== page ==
World Aquaculture Society Meetings


Your browser does not support the most current secure communications protocol. The World Aquaculture Society is committed to the security of your private information. In order to accept credit card data on this site we are recquired to be in compliance with Payment Card Industry (PCI) standards. Current PCI standards will not allow us to accept traffic from browsers that do not support TLS 1.2 after June 30, 2018. We are alerting you to the important need to update your browser. Changes to our web server made on or before June 30, 2018 will make unavailable with the browser you are currently using. [More..]

Add To Calendar 28/04/2016 08:30:0028/04/2016 08:50:00Africa/JohannesburgAsian-Pacific Aquaculture 2016DISEASE IN SHRIMP CULTURE: HOW TO CONTAIN A GLOBAL THREAT? Diamond 1The World Aquaculture Societyjohnc@was.orgfalseanrl65yqlzh3g1q0dme13067DD/MM/YYYY


Olivier Decamp*, Mathias Corteel
INVE Aquaculture
471 Bond Street
Tambon Bangpood - Amphur Pakkred
Nonthaburi 11120

Shrimp production has been regularly affected by viral and bacterial diseases. Over the last five years, new pathogens have dramatically affected production in some Asian and Latin American countries. More specifically, with AHPND and EHP, this has led to a revision of current practices in broodstock selection/management, larval rearing and ongrowing, encompassing biosecurity, microbial management and feed management.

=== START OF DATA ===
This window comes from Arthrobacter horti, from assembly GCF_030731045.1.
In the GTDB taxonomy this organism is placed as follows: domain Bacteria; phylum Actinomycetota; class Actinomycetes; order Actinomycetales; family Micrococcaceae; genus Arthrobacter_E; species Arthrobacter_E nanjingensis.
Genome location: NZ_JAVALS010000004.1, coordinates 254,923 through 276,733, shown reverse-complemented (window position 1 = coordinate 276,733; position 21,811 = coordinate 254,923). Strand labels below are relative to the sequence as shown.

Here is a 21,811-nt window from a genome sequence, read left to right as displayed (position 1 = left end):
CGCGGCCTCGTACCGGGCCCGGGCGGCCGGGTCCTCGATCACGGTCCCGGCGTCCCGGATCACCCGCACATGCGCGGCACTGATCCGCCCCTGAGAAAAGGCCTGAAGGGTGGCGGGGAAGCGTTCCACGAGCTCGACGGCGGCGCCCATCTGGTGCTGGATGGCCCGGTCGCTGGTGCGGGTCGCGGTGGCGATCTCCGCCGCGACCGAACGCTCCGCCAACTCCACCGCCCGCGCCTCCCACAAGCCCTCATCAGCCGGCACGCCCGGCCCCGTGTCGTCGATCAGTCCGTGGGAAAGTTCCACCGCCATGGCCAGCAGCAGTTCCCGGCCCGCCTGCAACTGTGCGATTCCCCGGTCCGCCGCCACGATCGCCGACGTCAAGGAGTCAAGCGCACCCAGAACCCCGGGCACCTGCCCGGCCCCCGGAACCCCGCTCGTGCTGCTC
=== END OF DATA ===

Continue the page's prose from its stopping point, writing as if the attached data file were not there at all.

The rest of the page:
Looking at AHPND, the available information and experience on Vibrio allowed us to design a holistic management approach which can successfully minimize the damage the bacteria inflict on cultured shrimp. First and foremost, basic good practices have to be established in the management of the aquaculture systems to provide an optimal and stable environment. Secondly, the host health is reinforced by optimized nutrition and supportive supplements for its endogenous protective pathways and immune system. Thirdly, on the level of infectious agents, we aim to reduce the presence of viruses and virulent bacteria, while preventing opportunistic bacteria from getting a chance to overwhelm the hosts. To the best of our current knowledge, this integrated plan is so far the only way to control EMS/AHPND. The key to success is to invest on the different levels simultaneously, instead of focusing on only one or two "fashionable" factors at a time. Examples of steps taken in Thailand and other countries affected by these two recent pathogens, will be given.

Copyright © 2001-2018 World Aquaculture Society All Rights Reserved.